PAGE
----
There are five optimizers from which to choose: DRMNGB, DRMNFB, NEWMINUIT, MINUIT and LBFGS. Generally speaking, the faster way to find the parameter estimates is to use DRMNGB (or DRMNFB) to find initial values and then use MINUIT (or NEWMINUIT) to find more accurate results. If you have trouble achieving convergence at first, you can loosen your tolerance by setting the hidden parameter ftol on the command line. (The default value for ftol is 0.01.)
The application proceeds by reading in the spacecraft and event data, and if necessary, computing event responses for each diffuse source.
Here is the output from our fit:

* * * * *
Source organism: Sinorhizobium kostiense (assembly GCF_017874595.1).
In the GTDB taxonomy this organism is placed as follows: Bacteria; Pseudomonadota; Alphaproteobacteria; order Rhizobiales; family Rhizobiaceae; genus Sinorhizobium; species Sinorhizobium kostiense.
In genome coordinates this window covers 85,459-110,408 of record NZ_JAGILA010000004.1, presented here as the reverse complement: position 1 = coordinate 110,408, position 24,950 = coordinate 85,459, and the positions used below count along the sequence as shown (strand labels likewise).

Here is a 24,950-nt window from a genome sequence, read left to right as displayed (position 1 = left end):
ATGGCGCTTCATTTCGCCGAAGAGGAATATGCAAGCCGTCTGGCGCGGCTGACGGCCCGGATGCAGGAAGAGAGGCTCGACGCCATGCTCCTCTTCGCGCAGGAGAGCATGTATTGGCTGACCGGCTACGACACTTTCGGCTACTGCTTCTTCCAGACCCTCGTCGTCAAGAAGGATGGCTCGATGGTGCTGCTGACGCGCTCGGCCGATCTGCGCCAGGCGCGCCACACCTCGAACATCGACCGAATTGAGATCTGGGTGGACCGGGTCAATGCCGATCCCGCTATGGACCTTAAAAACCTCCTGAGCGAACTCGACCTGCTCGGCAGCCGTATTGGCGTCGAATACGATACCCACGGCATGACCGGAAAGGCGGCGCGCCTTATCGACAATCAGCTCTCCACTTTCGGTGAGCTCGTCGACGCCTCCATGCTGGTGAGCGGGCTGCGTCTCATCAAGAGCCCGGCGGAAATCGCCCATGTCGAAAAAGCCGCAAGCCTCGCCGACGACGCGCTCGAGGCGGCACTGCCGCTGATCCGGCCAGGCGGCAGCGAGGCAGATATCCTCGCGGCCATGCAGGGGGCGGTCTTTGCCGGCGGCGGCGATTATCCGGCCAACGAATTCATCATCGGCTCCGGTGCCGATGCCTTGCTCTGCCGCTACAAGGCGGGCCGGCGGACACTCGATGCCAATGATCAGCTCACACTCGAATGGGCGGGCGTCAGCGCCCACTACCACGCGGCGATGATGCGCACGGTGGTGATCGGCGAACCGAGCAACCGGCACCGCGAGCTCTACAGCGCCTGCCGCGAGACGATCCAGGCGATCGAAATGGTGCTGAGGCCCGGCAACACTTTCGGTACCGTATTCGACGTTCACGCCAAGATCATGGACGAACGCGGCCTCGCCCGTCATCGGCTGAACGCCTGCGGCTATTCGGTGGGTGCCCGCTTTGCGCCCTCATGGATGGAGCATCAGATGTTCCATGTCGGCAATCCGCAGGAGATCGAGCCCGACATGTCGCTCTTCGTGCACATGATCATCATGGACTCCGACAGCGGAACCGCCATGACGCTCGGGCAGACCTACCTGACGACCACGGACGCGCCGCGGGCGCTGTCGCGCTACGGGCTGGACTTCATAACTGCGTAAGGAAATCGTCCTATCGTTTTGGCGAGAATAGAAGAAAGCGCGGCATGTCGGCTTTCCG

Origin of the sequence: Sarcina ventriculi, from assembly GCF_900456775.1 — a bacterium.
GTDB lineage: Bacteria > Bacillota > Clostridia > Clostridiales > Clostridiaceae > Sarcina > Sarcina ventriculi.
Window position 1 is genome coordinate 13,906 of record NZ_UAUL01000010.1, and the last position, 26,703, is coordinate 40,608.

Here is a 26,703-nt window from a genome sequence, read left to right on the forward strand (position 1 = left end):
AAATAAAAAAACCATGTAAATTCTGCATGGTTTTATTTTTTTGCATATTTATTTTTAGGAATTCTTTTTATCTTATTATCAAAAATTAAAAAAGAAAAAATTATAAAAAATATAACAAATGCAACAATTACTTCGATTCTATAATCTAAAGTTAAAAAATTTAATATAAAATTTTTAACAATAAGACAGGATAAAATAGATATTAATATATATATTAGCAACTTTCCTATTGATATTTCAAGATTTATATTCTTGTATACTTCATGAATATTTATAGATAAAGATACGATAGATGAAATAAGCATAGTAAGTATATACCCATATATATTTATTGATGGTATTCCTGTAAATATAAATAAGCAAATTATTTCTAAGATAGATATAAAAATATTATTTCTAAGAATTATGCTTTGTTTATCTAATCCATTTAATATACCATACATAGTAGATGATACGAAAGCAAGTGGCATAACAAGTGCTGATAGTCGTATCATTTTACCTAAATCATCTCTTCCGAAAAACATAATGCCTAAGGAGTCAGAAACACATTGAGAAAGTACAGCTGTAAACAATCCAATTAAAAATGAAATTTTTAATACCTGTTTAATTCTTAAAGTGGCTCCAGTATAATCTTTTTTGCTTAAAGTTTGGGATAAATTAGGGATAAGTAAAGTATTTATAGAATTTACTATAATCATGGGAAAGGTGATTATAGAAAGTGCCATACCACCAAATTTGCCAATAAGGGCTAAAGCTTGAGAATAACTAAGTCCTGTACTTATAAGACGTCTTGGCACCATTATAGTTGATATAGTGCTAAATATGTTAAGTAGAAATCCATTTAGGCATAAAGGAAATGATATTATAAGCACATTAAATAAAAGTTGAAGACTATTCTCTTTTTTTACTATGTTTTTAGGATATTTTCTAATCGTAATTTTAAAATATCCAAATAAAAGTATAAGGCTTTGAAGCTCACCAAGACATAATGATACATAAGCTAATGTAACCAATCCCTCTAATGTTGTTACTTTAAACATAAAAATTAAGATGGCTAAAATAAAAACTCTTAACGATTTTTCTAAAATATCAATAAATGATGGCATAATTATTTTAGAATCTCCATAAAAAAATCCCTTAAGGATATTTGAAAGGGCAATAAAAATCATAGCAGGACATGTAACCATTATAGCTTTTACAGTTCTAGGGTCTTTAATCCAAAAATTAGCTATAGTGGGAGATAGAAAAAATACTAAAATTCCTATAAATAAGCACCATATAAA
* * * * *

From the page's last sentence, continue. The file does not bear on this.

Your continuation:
Minuit did successfully converge. # of function calls: 118 (MUCH OUTPUT OMITTED.) Computing TS values for each source (4 total) ....! Photon fluxes are computed for the energy range 100 to 100000 MeV 3C 273: Prefactor: 9.73264 +/- 0.319754 Index: -2.62278 +/- 0.0240336 Scale: 100 Npred: 4726.06 ROI distance: 10.4409 TS value: 5623.03 Flux: 6.00384e-07 +/- 1.40167e-08 photons/cm^2/s 3C 279: Prefactor: 8.26767 +/- 0.241538 Index: -2.22069 +/- 0.0161135 Scale: 100 Npred: 5962.5 ROI distance: 0 TS value: 10957.6 Flux: 6.77554e-07 +/- 1.36379e-08 photons/cm^2/s gll_iem_v05_rev1: Prefactor: 1.29472 +/- 0.0133664 Index: 0 Scale: 100 Npred: 64749.6 Flux: 0.000640583 +/- 6.61329e-06 photons/cm^2/s iso_source_v05: Normalization: 1.1256 +/- 0.015276 Npred: 50279.7 Flux: 0.00020212 +/- 2.74098e-06 photons/cm^2/s WARNING: Fit may be bad in range [281.838, 562.341] (MeV) Total number of observed counts: 125718 Total number of model events: 125718 -log(Likelihood): 1374139.948 Writing fitted model to 3C279_output_model.xml